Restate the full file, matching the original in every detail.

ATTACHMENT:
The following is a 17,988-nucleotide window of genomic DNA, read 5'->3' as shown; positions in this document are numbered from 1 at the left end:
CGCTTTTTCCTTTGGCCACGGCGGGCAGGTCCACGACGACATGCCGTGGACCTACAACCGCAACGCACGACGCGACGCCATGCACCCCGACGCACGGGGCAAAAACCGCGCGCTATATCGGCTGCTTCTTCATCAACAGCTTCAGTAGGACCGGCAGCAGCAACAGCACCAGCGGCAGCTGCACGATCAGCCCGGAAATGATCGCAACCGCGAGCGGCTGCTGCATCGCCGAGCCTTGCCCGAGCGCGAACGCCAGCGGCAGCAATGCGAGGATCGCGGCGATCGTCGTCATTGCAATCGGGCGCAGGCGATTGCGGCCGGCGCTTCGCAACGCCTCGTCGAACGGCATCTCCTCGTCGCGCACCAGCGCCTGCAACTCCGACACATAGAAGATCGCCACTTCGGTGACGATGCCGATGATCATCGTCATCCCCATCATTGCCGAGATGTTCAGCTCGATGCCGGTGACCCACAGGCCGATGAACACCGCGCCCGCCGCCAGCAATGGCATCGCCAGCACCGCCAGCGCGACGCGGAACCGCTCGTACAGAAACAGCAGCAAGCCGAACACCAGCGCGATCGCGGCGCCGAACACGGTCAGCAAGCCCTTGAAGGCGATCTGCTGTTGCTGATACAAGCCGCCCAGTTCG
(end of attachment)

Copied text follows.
The following is a 17,988-nucleotide window of genomic DNA, read 5'->3' as shown; positions in this document are numbered from 1 at the left end:
CGCTTTTTCCTTTGGCCACGGCGGGCAGGTCCACGACGACATGCCGTGGACCTACAACCGCAACGCACGACGCGACGCCATGCACCCCGACGCACGGGGCAAAAACCGCGCGCTATATCGGCTGCTTCTTCATCAACAGCTTCAGTAGGACCGGCAGCAGCAACAGCACCAGCGGCAGCTGCACGATCAGCCCGGAAATGATCGCAACCGCGAGCGGCTGCTGCATCGCCGAGCCTTGCCCGAGCGCGAACGCCAGCGGCAGCAATGCGAGGATCGCGGCGATCGTCGTCATTGCAATCGGGCGCAGGCGATTGCGGCCGGCGCTTCGCAACGCCTCGTCGAACGGCATCTCCTCGTCGCGCACCAGCGCCTGCAACTCCGACACATAGAAGATCGCCACTTCGGTGACGATGCCGATGATCATCGTCATCCCCATCATTGCCGAGATGTTCAGCTCGATGCCGGTGACCCACAGGCCGATGAACACCGCGCCCGCCGCCAGCAATGGCATCGCCAGCACCGCCAGCGCGACGCGGAACCGCTCGTACAGAAACAGCAGCAAGCCGAACACCAGCGCGATCGCGGCGCCGAACACGGTCAGCAAGCCCTTGAAGGCGATCTGCTGTTGCTGATACAAGCCGCCCAGTTCG